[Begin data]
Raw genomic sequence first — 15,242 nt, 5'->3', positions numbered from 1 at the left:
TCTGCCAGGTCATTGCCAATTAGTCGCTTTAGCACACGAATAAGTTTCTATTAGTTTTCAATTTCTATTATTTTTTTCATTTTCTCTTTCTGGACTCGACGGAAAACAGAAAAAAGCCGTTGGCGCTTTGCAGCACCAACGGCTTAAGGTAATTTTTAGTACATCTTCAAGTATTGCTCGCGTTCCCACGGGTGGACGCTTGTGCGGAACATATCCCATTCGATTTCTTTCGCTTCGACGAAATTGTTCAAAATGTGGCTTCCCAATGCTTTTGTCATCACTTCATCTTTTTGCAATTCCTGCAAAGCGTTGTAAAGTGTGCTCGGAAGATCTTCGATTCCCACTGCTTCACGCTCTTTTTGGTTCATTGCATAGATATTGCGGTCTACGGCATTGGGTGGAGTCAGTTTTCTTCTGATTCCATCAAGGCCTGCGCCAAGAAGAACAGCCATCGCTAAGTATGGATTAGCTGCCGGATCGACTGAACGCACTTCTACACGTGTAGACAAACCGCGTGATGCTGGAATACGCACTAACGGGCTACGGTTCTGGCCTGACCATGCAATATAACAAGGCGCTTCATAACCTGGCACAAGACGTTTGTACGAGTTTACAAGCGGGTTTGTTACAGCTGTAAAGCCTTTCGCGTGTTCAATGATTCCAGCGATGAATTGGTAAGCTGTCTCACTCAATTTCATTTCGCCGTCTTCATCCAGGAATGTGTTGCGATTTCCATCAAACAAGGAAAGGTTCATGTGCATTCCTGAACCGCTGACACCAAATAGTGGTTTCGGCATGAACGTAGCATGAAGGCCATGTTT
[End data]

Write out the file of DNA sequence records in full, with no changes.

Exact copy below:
Raw genomic sequence first — 15,242 nt, 5'->3', positions numbered from 1 at the left:
TCTGCCAGGTCATTGCCAATTAGTCGCTTTAGCACACGAATAAGTTTCTATTAGTTTTCAATTTCTATTATTTTTTTCATTTTCTCTTTCTGGACTCGACGGAAAACAGAAAAAAGCCGTTGGCGCTTTGCAGCACCAACGGCTTAAGGTAATTTTTAGTACATCTTCAAGTATTGCTCGCGTTCCCACGGGTGGACGCTTGTGCGGAACATATCCCATTCGATTTCTTTCGCTTCGACGAAATTGTTCAAAATGTGGCTTCCCAATGCTTTTGTCATCACTTCATCTTTTTGCAATTCCTGCAAAGCGTTGTAAAGTGTGCTCGGAAGATCTTCGATTCCCACTGCTTCACGCTCTTTTTGGTTCATTGCATAGATATTGCGGTCTACGGCATTGGGTGGAGTCAGTTTTCTTCTGATTCCATCAAGGCCTGCGCCAAGAAGAACAGCCATCGCTAAGTATGGATTAGCTGCCGGATCGACTGAACGCACTTCTACACGTGTAGACAAACCGCGTGATGCTGGAATACGCACTAACGGGCTACGGTTCTGGCCTGACCATGCAATATAACAAGGCGCTTCATAACCTGGCACAAGACGTTTGTACGAGTTTACAAGCGGGTTTGTTACAGCTGTAAAGCCTTTCGCGTGTTCAATGATTCCAGCGATGAATTGGTAAGCTGTCTCACTCAATTTCATTTCGCCGTCTTCATCCAGGAATGTGTTGCGATTTCCATCAAACAAGGAAAGGTTCATGTGCATTCCTGAACCGCTGACACCAAATAGTGGTTTCGGCATGAACGTAGCATGAAGGCCATGTTT